I’ve made one or two or maybe a hundred mistakes in my day, and have witnessed some doozies made by others. Here are some of the lessons I’ve learned so you don’t have to learn the hard way.
1. If you’re an organizer, don’t work for an organization that has no organizing culture. You’ll lose your mind because you’ll be surrounded by missed opportunity. If you find yourself there, consider it a time to work in other areas and get new skills that will make you more marketable later.
2. I’m not a drinker but I see this one all the time: Don’t get wasted during a staff retreat. A former colleague did this, went back to his hotel room to pass out, woke up to use the bathroom, stepped half-asleep into the hallway thinking he’d walked through the bathroom door, and locked his naked self out in the hallway. Another time, my boss got drunk at a staff retreat and told me something I could sue her for, but I won’t because I’m not a litigious person and I like her. But really, it’s just not worth getting wasted at staff events. I know it can be fun, but what you do with coworkers is always on record. Like when you talk to a reporter, you’re always on the record. Period. Want to get crazy at a staff retreat? Wear a funny hat.
3. Embrace who you are. I had a boss tell me I was “unconventional,” and he didn’t mean it as a compliment. But there’s not much I can do about it, I’m a Jewish Buddhist vegan daughter of a circus veterinarian. I’ve partied with a human cannonball and I know how to fly an airplane. You can’t surprise me because I’ve seen everything, and know that anything can happen any time. Like e.e. cummings said, “To be nobody but yourself in a world which is doing its best, night and day, to make you everybody else means to fight the hardest battle which any human being can fight; and never stop fighting.”
4. Know the difference between authorizers and appropriators. If you don’t, you may very well be asking people to fulfill a request they can’t grant you, or if they grant it to you it may be meaningless. Budget drives policy, and even the best programs won’t make a bit of difference if there’s no funding to execute them.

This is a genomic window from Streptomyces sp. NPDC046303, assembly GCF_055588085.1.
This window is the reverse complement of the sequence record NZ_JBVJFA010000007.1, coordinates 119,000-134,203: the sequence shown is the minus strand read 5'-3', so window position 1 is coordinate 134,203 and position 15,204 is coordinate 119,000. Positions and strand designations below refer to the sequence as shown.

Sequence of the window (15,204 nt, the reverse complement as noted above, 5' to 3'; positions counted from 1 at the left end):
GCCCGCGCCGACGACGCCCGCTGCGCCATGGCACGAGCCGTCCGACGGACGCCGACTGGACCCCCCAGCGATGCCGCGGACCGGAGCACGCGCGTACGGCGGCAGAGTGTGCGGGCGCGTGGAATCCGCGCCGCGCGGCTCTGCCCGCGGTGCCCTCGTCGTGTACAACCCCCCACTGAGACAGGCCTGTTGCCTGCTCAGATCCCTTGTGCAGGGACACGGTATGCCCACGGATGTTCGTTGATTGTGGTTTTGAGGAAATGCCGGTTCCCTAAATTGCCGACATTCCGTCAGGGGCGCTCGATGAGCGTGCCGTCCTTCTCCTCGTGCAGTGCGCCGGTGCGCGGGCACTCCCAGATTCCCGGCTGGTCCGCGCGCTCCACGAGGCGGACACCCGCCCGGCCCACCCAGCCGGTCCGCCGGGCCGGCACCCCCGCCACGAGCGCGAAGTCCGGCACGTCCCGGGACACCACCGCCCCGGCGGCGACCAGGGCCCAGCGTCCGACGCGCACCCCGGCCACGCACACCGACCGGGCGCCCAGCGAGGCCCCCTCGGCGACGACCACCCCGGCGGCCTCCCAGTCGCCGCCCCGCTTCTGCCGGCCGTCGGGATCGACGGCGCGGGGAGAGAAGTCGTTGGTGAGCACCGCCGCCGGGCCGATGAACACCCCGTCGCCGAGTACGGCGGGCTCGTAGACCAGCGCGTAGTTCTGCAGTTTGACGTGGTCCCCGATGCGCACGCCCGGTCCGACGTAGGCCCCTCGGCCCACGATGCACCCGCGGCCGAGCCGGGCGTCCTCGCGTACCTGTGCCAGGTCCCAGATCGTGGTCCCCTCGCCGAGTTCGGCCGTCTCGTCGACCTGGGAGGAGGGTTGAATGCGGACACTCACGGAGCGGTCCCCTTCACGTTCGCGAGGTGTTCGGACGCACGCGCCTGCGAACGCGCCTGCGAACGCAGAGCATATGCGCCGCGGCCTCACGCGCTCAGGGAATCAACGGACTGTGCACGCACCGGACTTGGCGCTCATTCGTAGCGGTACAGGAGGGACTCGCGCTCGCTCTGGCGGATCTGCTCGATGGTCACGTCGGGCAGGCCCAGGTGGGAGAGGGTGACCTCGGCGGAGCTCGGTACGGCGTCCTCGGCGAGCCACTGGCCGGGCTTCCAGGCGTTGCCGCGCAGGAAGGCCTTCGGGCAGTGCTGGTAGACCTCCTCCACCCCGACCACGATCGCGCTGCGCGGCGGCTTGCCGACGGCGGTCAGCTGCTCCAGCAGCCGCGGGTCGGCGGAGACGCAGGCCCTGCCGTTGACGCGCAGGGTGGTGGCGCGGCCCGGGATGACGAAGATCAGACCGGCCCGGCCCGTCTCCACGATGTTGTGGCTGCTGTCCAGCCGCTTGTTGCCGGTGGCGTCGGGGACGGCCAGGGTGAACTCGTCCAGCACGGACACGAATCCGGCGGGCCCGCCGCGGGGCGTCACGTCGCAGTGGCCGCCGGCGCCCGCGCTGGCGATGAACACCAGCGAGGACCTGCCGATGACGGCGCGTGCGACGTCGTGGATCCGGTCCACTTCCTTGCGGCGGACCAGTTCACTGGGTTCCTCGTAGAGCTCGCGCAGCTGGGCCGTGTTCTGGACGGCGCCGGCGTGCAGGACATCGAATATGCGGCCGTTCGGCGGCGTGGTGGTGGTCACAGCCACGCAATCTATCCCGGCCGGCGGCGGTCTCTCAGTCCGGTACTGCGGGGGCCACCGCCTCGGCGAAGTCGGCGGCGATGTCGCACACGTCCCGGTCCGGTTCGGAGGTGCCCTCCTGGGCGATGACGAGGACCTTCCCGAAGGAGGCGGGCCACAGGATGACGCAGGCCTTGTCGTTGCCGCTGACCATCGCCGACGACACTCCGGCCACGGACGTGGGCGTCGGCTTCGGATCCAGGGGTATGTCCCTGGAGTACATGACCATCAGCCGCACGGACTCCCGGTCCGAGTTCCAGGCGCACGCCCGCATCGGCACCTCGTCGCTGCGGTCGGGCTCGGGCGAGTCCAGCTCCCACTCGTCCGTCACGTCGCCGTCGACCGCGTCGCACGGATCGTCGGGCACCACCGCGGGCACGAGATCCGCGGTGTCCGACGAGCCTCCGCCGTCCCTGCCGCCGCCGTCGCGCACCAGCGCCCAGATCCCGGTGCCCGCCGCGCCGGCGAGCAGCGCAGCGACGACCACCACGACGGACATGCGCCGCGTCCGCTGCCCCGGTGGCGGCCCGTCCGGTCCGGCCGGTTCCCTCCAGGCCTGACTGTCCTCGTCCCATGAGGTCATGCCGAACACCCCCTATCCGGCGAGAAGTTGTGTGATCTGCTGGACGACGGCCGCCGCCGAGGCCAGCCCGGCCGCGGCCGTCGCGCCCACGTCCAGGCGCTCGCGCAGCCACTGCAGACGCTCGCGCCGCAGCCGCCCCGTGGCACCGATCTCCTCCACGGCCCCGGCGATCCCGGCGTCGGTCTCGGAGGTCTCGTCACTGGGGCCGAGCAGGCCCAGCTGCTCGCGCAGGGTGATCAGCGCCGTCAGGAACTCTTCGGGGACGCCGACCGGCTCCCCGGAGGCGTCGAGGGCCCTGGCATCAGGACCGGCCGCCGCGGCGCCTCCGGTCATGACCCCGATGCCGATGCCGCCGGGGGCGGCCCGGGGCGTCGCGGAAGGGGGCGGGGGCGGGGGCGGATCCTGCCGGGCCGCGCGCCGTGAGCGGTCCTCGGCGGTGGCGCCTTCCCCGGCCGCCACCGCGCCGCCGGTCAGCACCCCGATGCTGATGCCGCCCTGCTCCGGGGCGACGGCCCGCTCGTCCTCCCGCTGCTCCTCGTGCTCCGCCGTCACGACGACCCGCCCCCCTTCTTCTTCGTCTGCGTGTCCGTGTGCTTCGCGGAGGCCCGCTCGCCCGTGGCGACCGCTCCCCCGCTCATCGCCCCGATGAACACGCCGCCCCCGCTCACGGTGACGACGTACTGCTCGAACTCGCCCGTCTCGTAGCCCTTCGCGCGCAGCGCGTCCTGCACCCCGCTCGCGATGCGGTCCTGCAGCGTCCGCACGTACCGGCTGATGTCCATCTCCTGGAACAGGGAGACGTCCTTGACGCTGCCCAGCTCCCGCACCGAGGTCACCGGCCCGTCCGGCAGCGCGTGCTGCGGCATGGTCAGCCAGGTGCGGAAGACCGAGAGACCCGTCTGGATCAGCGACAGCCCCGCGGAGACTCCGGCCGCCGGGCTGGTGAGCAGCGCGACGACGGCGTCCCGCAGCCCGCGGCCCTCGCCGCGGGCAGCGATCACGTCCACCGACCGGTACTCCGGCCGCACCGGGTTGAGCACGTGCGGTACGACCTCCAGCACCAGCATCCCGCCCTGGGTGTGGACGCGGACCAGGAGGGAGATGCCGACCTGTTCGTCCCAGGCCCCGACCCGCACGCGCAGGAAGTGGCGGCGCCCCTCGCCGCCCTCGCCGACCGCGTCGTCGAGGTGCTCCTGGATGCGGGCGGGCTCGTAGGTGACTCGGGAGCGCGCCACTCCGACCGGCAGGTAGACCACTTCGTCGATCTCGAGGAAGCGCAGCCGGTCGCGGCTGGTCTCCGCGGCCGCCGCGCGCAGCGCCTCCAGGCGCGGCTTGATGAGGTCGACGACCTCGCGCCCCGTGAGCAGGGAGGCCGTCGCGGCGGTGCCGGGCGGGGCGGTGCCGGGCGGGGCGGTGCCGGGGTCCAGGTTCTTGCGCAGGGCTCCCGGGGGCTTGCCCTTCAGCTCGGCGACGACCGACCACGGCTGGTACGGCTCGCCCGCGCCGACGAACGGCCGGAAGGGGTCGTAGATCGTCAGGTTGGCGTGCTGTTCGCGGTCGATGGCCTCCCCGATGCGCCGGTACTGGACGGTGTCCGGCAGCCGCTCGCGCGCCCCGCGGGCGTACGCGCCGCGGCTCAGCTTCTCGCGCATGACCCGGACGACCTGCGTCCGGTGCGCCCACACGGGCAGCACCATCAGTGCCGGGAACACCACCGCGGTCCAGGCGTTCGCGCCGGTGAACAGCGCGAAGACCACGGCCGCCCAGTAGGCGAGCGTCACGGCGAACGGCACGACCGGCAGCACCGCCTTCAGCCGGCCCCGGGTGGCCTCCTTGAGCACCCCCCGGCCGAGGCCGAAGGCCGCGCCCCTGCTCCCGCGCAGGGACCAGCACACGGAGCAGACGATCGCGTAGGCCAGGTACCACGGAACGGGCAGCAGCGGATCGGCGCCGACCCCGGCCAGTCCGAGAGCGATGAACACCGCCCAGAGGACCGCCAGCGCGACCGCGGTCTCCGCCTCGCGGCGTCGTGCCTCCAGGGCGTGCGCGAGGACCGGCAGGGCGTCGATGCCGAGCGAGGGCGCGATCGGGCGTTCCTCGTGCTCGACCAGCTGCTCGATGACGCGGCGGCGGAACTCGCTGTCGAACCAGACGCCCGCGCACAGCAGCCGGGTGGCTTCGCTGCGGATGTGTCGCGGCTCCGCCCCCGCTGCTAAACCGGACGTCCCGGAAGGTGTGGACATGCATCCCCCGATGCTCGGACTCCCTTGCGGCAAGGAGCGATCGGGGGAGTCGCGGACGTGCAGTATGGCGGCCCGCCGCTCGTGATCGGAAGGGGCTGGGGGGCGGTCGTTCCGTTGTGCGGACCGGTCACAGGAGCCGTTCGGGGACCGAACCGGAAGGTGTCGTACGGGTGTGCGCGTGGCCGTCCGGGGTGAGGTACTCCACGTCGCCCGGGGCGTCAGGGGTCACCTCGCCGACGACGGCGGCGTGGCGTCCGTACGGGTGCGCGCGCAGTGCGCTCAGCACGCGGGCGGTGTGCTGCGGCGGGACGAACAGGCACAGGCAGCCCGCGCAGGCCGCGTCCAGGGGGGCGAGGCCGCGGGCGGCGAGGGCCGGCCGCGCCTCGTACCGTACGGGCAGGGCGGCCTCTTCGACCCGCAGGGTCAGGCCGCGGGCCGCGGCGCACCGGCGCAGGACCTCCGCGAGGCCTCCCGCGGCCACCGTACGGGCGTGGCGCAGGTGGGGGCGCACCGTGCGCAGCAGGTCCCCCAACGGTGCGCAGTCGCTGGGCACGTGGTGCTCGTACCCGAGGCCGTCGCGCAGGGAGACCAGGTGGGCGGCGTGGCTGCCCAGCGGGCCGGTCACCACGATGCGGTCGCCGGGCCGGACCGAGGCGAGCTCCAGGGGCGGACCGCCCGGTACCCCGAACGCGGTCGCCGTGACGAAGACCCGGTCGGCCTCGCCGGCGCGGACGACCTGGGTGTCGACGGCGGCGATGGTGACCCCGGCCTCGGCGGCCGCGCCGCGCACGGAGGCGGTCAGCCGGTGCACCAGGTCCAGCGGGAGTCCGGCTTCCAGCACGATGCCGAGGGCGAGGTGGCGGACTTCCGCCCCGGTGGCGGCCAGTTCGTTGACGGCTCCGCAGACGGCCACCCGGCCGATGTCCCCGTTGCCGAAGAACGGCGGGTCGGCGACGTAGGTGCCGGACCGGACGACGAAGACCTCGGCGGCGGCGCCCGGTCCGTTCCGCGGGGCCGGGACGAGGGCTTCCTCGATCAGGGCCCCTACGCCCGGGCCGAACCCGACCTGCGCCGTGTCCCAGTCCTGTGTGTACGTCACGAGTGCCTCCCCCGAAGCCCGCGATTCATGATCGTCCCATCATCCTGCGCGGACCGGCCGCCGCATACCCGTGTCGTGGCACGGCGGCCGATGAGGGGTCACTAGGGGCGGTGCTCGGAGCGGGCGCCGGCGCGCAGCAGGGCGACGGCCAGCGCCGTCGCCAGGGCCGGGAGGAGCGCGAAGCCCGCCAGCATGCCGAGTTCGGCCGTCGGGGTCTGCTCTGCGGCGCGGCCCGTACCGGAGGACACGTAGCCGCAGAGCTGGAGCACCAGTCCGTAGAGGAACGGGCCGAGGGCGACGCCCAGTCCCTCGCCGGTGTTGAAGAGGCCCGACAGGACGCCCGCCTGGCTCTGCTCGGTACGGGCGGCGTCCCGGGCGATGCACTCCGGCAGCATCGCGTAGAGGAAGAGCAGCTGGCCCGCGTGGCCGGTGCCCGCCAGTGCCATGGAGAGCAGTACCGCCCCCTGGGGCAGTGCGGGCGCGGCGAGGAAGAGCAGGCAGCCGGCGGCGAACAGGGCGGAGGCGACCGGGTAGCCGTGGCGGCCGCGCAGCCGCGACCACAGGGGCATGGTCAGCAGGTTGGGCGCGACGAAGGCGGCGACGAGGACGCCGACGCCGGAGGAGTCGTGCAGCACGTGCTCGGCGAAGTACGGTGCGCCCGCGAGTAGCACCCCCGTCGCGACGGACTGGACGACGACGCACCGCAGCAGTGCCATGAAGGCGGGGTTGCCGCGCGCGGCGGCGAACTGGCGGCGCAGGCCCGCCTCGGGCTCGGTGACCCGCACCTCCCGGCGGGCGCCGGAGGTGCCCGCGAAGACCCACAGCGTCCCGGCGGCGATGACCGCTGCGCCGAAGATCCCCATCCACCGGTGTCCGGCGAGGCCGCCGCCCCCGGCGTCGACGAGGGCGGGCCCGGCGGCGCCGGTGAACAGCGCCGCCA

5. Not everyone will love you or your campaign. But people whose support you seek don’t have to love you or your campaign because you can usually get by with a yes or a neutral.
6. Don’t trash your competitors, because you don’t know when you’ll have to work with them.
7. Don’t obsess about the One Decision-maker. There often isn’t just one. Sure, one person might officially sign off, but people all up and down the political food chain influence the process, so don’t overlook them. City councilors and mayors influence members of Congress, and vice versa.
What hard lessons have you learned as an advocate? I’d love to hear about them.
And if you haven’t already downloaded these free guides, you can get them at the links below. If you can think of other tools that would be helpful, please let me know.
One of the biggest challenges organizations have is the campaign planning process. To help serve them, I’ve created a guide of the 11 essential points that I use with organizations, as well as with my grad students at Johns Hopkins. In it you’ll find the critical elements your campaign must have. Use this as an easy reference guide for staff, volunteers & trainers.
- The 10 steps of power mapping
- The questions to ask and where to find answers
- Easy reference guide for staff, volunteers & trainers
- What coalitions do
- Who to recruit
- How to pick the best coalition name
- Attracting diverse coalition partners10
- Leadership & structure of coalitions